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imageI have had several of my clients and Facebook followers ask me for tips on household budgeting lately. So, without further ado…

It’s a Process

Managing your personal finances is not a one time affair. Don’t get me wrong, creating a budget is a great starting point. But unless you continually track your actual spending against that budget you will never know:

A) Whether or not your budget is realistic for your circumstances

B) If you are sticking to the goals you established for yourself

C) The true depth of your debt problems

D) Where you are overspending

Enlist Help!

Personal financial management is not a venture to undertake with pen and paper alone. Find yourself good software and make use of it. My personal preference is www.mint.com. It is a free online tool offered by Intuit, which allows you to link your bank and credit card accounts, automatically loading your detailed transaction data on a near real-time basis, and categorizing it for you.  You can view reports and charts to monitor your spending, and load in your assets and liabilities to watch your net worth grow.

Once you finalize your initial budget and embark on your financial management journey, make sure that all members of your household are on board. If Mom is being diligent with her spending, but, Dad is out golfing every Sunday, you will be spinning your wheels.


Budgeting 101

When developing your household budget, use your last 6 month’s worth of financial information and be sure to factor in any upcoming changes to your financial picture. If you are a big cash spender, track it down to see where you have been spending it.

  1. First, determine how much income is coming into your household each month. If your income is variable, calculate a realistic average based on your last 6 months and your current earning situation.
  2. Next, identify your fixed expenses. These include your mortgage, loans, car payments, etc.
  3. Then, review your variable spending. Items such as gas, groceries, etc. Calculate a reasonable average of these as well. Be very detailed here and make sure that you budget for all of your costs.
  4. Review all of the costs above and analyze the areas in which you can cut back. Tackle the easy changes first, items such as cutting back on cable or shopping at discount grocery stores. Then look at your bigger ticket items. Does it make sense for you to re-finance your mortgage to obtain a better rate? Should you lower your car payment by trading in for a different vehicle? Spend a fair amount of time here, there is always fat to trim.
  5. If applicable, create a debt reduction plan. Here, you want to focus on paying off your highest interest rate debt first and ensure that you are making at least the minimum payments on your other debts while paying off the high interest cards so that your credit rating is protected.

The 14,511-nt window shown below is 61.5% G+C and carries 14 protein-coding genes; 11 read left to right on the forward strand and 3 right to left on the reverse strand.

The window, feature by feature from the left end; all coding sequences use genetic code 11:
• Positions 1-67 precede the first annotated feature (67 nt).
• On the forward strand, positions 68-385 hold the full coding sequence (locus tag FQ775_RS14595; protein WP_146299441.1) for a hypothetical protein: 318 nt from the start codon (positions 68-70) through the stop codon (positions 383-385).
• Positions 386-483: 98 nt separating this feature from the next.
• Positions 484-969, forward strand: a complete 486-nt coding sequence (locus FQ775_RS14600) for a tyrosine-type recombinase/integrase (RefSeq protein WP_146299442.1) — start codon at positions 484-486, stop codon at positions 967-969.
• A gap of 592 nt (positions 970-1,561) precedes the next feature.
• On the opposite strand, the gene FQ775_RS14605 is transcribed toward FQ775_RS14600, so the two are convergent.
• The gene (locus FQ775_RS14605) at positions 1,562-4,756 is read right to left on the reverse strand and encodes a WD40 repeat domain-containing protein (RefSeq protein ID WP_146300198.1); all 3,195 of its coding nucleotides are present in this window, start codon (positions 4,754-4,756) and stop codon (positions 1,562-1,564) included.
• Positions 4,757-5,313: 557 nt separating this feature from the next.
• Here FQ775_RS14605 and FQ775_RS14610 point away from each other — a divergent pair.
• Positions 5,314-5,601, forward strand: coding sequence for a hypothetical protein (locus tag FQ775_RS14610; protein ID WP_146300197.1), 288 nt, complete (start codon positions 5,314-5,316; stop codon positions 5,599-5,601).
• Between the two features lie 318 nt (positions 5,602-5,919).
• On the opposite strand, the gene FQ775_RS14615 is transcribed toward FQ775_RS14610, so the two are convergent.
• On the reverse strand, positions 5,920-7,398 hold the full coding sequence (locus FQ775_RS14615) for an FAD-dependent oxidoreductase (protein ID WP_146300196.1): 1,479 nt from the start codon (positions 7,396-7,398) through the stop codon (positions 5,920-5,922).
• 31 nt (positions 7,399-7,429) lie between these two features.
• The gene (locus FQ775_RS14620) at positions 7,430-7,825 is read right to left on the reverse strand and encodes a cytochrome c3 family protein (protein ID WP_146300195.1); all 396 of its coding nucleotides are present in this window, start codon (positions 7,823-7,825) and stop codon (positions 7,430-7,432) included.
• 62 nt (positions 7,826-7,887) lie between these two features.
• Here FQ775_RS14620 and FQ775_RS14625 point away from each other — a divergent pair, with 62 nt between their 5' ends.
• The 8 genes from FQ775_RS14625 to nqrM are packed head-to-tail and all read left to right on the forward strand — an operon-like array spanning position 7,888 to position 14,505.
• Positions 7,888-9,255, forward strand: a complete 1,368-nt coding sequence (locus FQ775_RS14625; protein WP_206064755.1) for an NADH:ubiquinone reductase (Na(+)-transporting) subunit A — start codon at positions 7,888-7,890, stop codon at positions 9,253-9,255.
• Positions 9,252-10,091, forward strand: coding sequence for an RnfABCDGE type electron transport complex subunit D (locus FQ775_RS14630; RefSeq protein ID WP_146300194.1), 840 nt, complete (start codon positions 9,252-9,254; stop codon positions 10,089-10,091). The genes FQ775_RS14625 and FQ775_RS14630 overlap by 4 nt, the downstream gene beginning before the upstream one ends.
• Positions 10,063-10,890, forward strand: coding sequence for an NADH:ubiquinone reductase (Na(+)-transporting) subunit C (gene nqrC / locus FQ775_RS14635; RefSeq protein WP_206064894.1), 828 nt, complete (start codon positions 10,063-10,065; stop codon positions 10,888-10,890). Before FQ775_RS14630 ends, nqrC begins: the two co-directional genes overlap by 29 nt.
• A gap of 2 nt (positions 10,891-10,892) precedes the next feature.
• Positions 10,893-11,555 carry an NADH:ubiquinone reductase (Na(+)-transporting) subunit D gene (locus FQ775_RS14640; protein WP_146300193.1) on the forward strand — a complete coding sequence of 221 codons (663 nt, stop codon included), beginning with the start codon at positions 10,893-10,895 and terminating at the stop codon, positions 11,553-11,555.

6. Create a line item for emergency savings. I don’t care if you have thousands of dollars in debt, you still need a line item in your budget for savings. Look at it this way, if you don’t have a rainy day fund and your car breaks down, you are just going to go further into debt to fix it. So, save. It doesn’t have to be a huge amount….even $20 a month is a start.
  7. Ensure you are thinking about retirement savings, and saving for your future. We will have a future blog post on this topic….so check back soon. The key thing to remember is that the earlier you start, the more opportunity for it to grow.
  8. Revisit! As you cut spending, pay down debt and monitor your finances, you should find that you have a greater amount of disposable income available to you. Make sure reevaluate your budget frequently.

Establish Reasonable Goals

There is nothing harder than trying to stick to a budget that is unrealistic. When establishing your goals, you definitely want to aim for the guidelines below from DebtSteps.com, however, you also need to make sure they are reasonable for your current circumstances. If you can’t meet these today, don’t stress about it, the last thing you want is to get overwhelmed and give up.

  • Housing 35% – This includes mortgage, rent, taxes, repairs, improvements or renovations, insurance, utilities, and any other expenses pertaining to the maintenance and upkeep of the home.;
  • Transportation 20% – This category includes monthly car payments, gas, oil, repairs, insurance, parking, and public transportation fees.
  • Debt 15% – Basically any debt except your mortgage and car payment should be placed into this category including credit cards, personal loans, or student loans.
  • Personal Expenses 20% – Here you have all additional “cost of living” expenses such as food, insurance, prescriptions, clothing, entertainment, dental, medical, prescriptions, or any other miscellaneous expenditures.
  • Investments & Savings 10% – This category includes stocks, bonds, savings, retirement plans, rental properties, or artwork.

Even if you can’t reach these at first, aim for them. It is great to have stretch goals, but, make sure you put together a separate plan for achieving those. For example, if you want to pay off your debt in 18 months so that you can place 10% into savings, but, your current situation will only allow you to do so in 24 months, figure out how much additional income you need to earn to get you there and how you are going to earn it.

It Is A Lot of Work

Yep, I said it. Personal financial management is a lot of work. Trust me, I track every penny that enters and leaves our household. But, it is incredibly worthwhile. Anything that you want to be successful at is going to take work, and knowing your true financial situation helps you sleep better at night. Who couldn’t use a better night’s sleep?